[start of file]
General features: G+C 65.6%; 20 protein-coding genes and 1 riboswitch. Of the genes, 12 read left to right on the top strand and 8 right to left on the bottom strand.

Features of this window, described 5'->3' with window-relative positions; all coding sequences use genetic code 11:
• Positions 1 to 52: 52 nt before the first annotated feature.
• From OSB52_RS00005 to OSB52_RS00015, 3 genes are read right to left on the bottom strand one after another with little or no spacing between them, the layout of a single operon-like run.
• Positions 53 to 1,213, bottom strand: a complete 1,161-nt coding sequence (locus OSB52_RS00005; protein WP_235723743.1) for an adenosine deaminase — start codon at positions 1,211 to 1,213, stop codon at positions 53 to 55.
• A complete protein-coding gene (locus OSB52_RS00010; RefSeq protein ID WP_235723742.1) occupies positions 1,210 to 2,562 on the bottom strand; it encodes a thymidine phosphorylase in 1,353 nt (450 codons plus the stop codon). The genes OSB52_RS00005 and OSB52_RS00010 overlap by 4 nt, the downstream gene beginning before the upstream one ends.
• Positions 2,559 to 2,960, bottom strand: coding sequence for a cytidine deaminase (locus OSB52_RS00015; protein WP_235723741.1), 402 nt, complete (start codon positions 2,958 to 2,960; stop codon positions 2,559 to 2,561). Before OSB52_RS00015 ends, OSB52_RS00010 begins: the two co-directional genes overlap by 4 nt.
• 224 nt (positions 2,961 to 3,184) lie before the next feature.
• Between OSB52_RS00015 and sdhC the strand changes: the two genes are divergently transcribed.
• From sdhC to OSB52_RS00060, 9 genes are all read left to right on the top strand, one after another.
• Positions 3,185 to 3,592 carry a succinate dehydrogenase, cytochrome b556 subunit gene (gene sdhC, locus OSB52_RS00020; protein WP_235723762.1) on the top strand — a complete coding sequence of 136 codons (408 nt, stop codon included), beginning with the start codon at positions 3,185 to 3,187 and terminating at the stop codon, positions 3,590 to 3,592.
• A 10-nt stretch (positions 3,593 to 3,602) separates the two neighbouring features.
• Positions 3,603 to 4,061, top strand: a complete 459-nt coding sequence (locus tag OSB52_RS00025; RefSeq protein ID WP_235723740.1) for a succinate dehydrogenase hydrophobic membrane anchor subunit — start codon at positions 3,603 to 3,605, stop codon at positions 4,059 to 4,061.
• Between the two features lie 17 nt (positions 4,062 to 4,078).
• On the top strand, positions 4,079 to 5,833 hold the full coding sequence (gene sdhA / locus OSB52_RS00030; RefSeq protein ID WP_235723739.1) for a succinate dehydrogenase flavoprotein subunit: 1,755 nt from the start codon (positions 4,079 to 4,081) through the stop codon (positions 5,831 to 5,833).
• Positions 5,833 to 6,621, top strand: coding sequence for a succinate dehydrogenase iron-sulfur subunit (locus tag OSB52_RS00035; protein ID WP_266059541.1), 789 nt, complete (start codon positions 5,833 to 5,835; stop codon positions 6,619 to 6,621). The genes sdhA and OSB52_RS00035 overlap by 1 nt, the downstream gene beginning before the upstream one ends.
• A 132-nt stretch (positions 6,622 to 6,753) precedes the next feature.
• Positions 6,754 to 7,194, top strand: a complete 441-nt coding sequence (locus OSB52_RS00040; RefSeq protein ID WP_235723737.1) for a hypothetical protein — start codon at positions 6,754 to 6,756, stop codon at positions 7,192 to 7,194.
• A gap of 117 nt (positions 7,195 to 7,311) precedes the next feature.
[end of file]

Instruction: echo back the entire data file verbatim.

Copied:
General features: G+C 65.6%; 20 protein-coding genes and 1 riboswitch. Of the genes, 12 read left to right on the top strand and 8 right to left on the bottom strand.

Features of this window, described 5'->3' with window-relative positions; all coding sequences use genetic code 11:
• Positions 1 to 52: 52 nt before the first annotated feature.
• From OSB52_RS00005 to OSB52_RS00015, 3 genes are read right to left on the bottom strand one after another with little or no spacing between them, the layout of a single operon-like run.
• Positions 53 to 1,213, bottom strand: a complete 1,161-nt coding sequence (locus OSB52_RS00005; protein WP_235723743.1) for an adenosine deaminase — start codon at positions 1,211 to 1,213, stop codon at positions 53 to 55.
• A complete protein-coding gene (locus OSB52_RS00010; RefSeq protein ID WP_235723742.1) occupies positions 1,210 to 2,562 on the bottom strand; it encodes a thymidine phosphorylase in 1,353 nt (450 codons plus the stop codon). The genes OSB52_RS00005 and OSB52_RS00010 overlap by 4 nt, the downstream gene beginning before the upstream one ends.
• Positions 2,559 to 2,960, bottom strand: coding sequence for a cytidine deaminase (locus OSB52_RS00015; protein WP_235723741.1), 402 nt, complete (start codon positions 2,958 to 2,960; stop codon positions 2,559 to 2,561). Before OSB52_RS00015 ends, OSB52_RS00010 begins: the two co-directional genes overlap by 4 nt.
• 224 nt (positions 2,961 to 3,184) lie before the next feature.
• Between OSB52_RS00015 and sdhC the strand changes: the two genes are divergently transcribed.
• From sdhC to OSB52_RS00060, 9 genes are all read left to right on the top strand, one after another.
• Positions 3,185 to 3,592 carry a succinate dehydrogenase, cytochrome b556 subunit gene (gene sdhC, locus OSB52_RS00020; protein WP_235723762.1) on the top strand — a complete coding sequence of 136 codons (408 nt, stop codon included), beginning with the start codon at positions 3,185 to 3,187 and terminating at the stop codon, positions 3,590 to 3,592.
• A 10-nt stretch (positions 3,593 to 3,602) separates the two neighbouring features.
• Positions 3,603 to 4,061, top strand: a complete 459-nt coding sequence (locus tag OSB52_RS00025; RefSeq protein ID WP_235723740.1) for a succinate dehydrogenase hydrophobic membrane anchor subunit — start codon at positions 3,603 to 3,605, stop codon at positions 4,059 to 4,061.
• Between the two features lie 17 nt (positions 4,062 to 4,078).
• On the top strand, positions 4,079 to 5,833 hold the full coding sequence (gene sdhA / locus OSB52_RS00030; RefSeq protein ID WP_235723739.1) for a succinate dehydrogenase flavoprotein subunit: 1,755 nt from the start codon (positions 4,079 to 4,081) through the stop codon (positions 5,831 to 5,833).
• Positions 5,833 to 6,621, top strand: coding sequence for a succinate dehydrogenase iron-sulfur subunit (locus tag OSB52_RS00035; protein ID WP_266059541.1), 789 nt, complete (start codon positions 5,833 to 5,835; stop codon positions 6,619 to 6,621). The genes sdhA and OSB52_RS00035 overlap by 1 nt, the downstream gene beginning before the upstream one ends.
• A 132-nt stretch (positions 6,622 to 6,753) precedes the next feature.
• Positions 6,754 to 7,194, top strand: a complete 441-nt coding sequence (locus OSB52_RS00040; RefSeq protein ID WP_235723737.1) for a hypothetical protein — start codon at positions 6,754 to 6,756, stop codon at positions 7,192 to 7,194.
• A gap of 117 nt (positions 7,195 to 7,311) precedes the next feature.